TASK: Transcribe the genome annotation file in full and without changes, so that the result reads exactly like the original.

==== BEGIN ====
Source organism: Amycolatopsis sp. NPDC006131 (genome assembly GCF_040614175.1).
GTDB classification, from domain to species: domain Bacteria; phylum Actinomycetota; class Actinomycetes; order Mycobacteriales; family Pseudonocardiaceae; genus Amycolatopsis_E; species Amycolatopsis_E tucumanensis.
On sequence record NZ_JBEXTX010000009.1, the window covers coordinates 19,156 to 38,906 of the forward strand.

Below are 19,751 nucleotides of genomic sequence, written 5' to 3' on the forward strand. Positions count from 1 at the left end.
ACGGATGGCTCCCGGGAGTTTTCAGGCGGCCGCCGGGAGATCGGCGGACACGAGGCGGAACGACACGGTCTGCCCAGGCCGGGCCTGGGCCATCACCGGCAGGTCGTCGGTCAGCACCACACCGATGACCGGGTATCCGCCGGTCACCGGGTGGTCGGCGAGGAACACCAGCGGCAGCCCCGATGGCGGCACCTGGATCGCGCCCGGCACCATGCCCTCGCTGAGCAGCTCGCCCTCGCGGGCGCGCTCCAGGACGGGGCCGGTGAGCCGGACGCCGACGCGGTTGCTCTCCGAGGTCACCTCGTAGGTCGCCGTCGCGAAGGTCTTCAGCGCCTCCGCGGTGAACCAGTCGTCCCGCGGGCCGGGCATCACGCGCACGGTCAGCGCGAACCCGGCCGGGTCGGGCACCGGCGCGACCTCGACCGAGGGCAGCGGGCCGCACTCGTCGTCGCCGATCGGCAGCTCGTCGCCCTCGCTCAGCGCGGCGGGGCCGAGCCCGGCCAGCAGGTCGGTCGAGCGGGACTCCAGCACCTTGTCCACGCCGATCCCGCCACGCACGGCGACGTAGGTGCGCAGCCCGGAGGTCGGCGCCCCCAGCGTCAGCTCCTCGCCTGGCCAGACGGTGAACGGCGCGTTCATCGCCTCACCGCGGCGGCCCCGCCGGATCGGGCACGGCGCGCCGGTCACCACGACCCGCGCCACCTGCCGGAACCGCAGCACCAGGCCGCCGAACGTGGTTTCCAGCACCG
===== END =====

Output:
Source organism: Amycolatopsis sp. NPDC006131 (genome assembly GCF_040614175.1).
GTDB classification, from domain to species: domain Bacteria; phylum Actinomycetota; class Actinomycetes; order Mycobacteriales; family Pseudonocardiaceae; genus Amycolatopsis_E; species Amycolatopsis_E tucumanensis.
On sequence record NZ_JBEXTX010000009.1, the window covers coordinates 19,156 to 38,906 of the forward strand.

Below are 19,751 nucleotides of genomic sequence, written 5' to 3' on the forward strand. Positions count from 1 at the left end.
ACGGATGGCTCCCGGGAGTTTTCAGGCGGCCGCCGGGAGATCGGCGGACACGAGGCGGAACGACACGGTCTGCCCAGGCCGGGCCTGGGCCATCACCGGCAGGTCGTCGGTCAGCACCACACCGATGACCGGGTATCCGCCGGTCACCGGGTGGTCGGCGAGGAACACCAGCGGCAGCCCCGATGGCGGCACCTGGATCGCGCCCGGCACCATGCCCTCGCTGAGCAGCTCGCCCTCGCGGGCGCGCTCCAGGACGGGGCCGGTGAGCCGGACGCCGACGCGGTTGCTCTCCGAGGTCACCTCGTAGGTCGCCGTCGCGAAGGTCTTCAGCGCCTCCGCGGTGAACCAGTCGTCCCGCGGGCCGGGCATCACGCGCACGGTCAGCGCGAACCCGGCCGGGTCGGGCACCGGCGCGACCTCGACCGAGGGCAGCGGGCCGCACTCGTCGTCGCCGATCGGCAGCTCGTCGCCCTCGCTCAGCGCGGCGGGGCCGAGCCCGGCCAGCAGGTCGGTCGAGCGGGACTCCAGCACCTTGTCCACGCCGATCCCGCCACGCACGGCGACGTAGGTGCGCAGCCCGGAGGTCGGCGCCCCCAGCGTCAGCTCCTCGCCTGGCCAGACGGTGAACGGCGCGTTCATCGCCTCACCGCGGCGGCCCCGCCGGATCGGGCACGGCGCGCCGGTCACCACGACCCGCGCCACCTGCCGGAACCGCAGCACCAGGCCGCCGAACGTGGTTTCCAGCACCG